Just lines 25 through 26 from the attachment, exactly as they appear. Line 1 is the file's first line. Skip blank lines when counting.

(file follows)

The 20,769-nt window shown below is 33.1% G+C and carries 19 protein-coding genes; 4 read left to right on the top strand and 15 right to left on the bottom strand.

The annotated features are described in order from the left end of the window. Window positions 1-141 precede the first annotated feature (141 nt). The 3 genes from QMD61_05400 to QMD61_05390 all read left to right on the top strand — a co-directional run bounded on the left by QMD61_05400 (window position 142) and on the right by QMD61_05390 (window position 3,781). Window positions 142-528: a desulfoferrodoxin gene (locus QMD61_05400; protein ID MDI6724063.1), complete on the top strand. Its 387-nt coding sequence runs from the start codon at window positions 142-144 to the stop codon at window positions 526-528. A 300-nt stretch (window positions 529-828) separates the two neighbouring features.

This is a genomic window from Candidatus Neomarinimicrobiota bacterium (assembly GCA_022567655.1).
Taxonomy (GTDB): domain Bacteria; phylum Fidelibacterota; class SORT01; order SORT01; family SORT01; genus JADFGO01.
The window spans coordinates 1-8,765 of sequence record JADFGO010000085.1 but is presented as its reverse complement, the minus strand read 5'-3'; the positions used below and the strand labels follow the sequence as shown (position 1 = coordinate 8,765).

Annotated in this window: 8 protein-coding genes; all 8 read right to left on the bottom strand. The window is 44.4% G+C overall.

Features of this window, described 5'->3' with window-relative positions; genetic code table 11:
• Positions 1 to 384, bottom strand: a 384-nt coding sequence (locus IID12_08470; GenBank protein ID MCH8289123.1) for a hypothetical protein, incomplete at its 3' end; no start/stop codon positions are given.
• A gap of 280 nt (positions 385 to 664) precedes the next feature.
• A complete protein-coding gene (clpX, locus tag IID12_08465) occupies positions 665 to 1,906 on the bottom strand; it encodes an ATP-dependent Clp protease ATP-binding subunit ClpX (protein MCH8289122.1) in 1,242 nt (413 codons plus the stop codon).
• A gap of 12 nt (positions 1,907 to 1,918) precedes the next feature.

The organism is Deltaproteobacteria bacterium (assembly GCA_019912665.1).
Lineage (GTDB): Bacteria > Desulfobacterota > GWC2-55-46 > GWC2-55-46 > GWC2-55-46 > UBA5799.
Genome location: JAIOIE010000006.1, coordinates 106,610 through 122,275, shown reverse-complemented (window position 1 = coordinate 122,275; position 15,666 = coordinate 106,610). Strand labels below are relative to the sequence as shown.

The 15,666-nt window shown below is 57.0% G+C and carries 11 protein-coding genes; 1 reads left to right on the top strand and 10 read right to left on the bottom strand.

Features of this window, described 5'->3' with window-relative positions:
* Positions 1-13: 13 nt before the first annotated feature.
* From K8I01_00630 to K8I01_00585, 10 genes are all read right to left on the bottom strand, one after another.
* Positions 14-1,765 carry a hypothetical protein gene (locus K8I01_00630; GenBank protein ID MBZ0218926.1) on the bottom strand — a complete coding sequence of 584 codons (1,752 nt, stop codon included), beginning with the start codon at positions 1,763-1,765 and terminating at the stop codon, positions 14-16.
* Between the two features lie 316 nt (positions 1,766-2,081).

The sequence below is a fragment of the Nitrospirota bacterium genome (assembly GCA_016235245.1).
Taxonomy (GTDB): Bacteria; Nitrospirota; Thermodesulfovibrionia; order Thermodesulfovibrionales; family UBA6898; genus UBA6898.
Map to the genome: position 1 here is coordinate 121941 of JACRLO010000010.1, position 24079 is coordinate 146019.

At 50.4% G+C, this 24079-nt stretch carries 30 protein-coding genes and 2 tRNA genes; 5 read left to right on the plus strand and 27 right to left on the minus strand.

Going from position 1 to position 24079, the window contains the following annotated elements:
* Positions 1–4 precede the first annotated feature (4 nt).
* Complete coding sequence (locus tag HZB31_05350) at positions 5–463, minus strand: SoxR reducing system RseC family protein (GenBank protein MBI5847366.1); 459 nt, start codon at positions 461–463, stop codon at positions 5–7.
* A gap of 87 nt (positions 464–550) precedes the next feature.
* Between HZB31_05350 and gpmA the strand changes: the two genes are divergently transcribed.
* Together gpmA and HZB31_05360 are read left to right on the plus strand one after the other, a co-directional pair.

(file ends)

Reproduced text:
Going from position 1 to position 24079, the window contains the following annotated elements:
* Positions 1–4 precede the first annotated feature (4 nt).